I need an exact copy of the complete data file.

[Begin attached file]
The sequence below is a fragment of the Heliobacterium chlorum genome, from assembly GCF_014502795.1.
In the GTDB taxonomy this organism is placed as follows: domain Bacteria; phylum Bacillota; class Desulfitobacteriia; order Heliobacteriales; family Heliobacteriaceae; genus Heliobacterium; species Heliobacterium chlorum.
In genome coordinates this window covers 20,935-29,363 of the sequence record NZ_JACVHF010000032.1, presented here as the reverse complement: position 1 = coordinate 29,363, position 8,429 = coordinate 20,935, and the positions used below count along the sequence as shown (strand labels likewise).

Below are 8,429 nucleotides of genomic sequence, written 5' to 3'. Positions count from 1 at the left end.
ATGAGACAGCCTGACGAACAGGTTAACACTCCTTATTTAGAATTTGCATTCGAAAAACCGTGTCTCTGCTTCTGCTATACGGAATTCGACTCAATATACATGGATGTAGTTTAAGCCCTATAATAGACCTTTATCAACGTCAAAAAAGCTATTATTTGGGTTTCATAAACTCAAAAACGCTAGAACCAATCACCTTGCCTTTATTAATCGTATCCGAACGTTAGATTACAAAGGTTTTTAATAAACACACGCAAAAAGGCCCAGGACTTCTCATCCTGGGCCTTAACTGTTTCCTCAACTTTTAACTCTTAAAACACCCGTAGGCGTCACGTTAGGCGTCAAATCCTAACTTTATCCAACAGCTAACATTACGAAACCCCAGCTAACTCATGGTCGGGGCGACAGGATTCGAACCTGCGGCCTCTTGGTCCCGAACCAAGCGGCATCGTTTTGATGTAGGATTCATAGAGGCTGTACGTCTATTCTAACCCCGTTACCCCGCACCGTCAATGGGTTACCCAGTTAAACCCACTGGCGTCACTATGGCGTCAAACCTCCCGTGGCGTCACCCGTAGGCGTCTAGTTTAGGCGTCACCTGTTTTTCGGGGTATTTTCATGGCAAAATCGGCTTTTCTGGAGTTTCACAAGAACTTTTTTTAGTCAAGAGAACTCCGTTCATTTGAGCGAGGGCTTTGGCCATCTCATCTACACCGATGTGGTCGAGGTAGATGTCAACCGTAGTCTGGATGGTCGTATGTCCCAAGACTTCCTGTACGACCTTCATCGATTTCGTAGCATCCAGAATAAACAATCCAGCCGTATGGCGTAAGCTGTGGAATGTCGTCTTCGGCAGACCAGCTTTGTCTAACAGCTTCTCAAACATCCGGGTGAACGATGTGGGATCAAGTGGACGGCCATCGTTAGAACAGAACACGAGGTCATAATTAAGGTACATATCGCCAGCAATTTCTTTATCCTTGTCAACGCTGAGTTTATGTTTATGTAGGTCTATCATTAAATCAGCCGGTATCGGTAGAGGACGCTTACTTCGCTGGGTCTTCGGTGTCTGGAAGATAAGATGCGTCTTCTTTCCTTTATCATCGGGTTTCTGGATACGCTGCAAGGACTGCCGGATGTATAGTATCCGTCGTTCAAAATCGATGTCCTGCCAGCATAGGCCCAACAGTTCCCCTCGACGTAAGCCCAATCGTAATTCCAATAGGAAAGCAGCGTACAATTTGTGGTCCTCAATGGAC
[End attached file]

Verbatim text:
The sequence below is a fragment of the Heliobacterium chlorum genome, from assembly GCF_014502795.1.
In the GTDB taxonomy this organism is placed as follows: domain Bacteria; phylum Bacillota; class Desulfitobacteriia; order Heliobacteriales; family Heliobacteriaceae; genus Heliobacterium; species Heliobacterium chlorum.
In genome coordinates this window covers 20,935-29,363 of the sequence record NZ_JACVHF010000032.1, presented here as the reverse complement: position 1 = coordinate 29,363, position 8,429 = coordinate 20,935, and the positions used below count along the sequence as shown (strand labels likewise).

Below are 8,429 nucleotides of genomic sequence, written 5' to 3'. Positions count from 1 at the left end.
ATGAGACAGCCTGACGAACAGGTTAACACTCCTTATTTAGAATTTGCATTCGAAAAACCGTGTCTCTGCTTCTGCTATACGGAATTCGACTCAATATACATGGATGTAGTTTAAGCCCTATAATAGACCTTTATCAACGTCAAAAAAGCTATTATTTGGGTTTCATAAACTCAAAAACGCTAGAACCAATCACCTTGCCTTTATTAATCGTATCCGAACGTTAGATTACAAAGGTTTTTAATAAACACACGCAAAAAGGCCCAGGACTTCTCATCCTGGGCCTTAACTGTTTCCTCAACTTTTAACTCTTAAAACACCCGTAGGCGTCACGTTAGGCGTCAAATCCTAACTTTATCCAACAGCTAACATTACGAAACCCCAGCTAACTCATGGTCGGGGCGACAGGATTCGAACCTGCGGCCTCTTGGTCCCGAACCAAGCGGCATCGTTTTGATGTAGGATTCATAGAGGCTGTACGTCTATTCTAACCCCGTTACCCCGCACCGTCAATGGGTTACCCAGTTAAACCCACTGGCGTCACTATGGCGTCAAACCTCCCGTGGCGTCACCCGTAGGCGTCTAGTTTAGGCGTCACCTGTTTTTCGGGGTATTTTCATGGCAAAATCGGCTTTTCTGGAGTTTCACAAGAACTTTTTTTAGTCAAGAGAACTCCGTTCATTTGAGCGAGGGCTTTGGCCATCTCATCTACACCGATGTGGTCGAGGTAGATGTCAACCGTAGTCTGGATGGTCGTATGTCCCAAGACTTCCTGTACGACCTTCATCGATTTCGTAGCATCCAGAATAAACAATCCAGCCGTATGGCGTAAGCTGTGGAATGTCGTCTTCGGCAGACCAGCTTTGTCTAACAGCTTCTCAAACATCCGGGTGAACGATGTGGGATCAAGTGGACGGCCATCGTTAGAACAGAACACGAGGTCATAATTAAGGTACATATCGCCAGCAATTTCTTTATCCTTGTCAACGCTGAGTTTATGTTTATGTAGGTCTATCATTAAATCAGCCGGTATCGGTAGAGGACGCTTACTTCGCTGGGTCTTCGGTGTCTGGAAGATAAGATGCGTCTTCTTTCCTTTATCATCGGGTTTCTGGATACGCTGCAAGGACTGCCGGATGTATAGTATCCGTCGTTCAAAATCGATGTCCTGCCAGCATAGGCCCAACAGTTCCCCTCGACGTAAGCCCAATCGTAATTCCAATAGGAAAGCAGCGTACAATTTGTGGTCCTCAATGGAC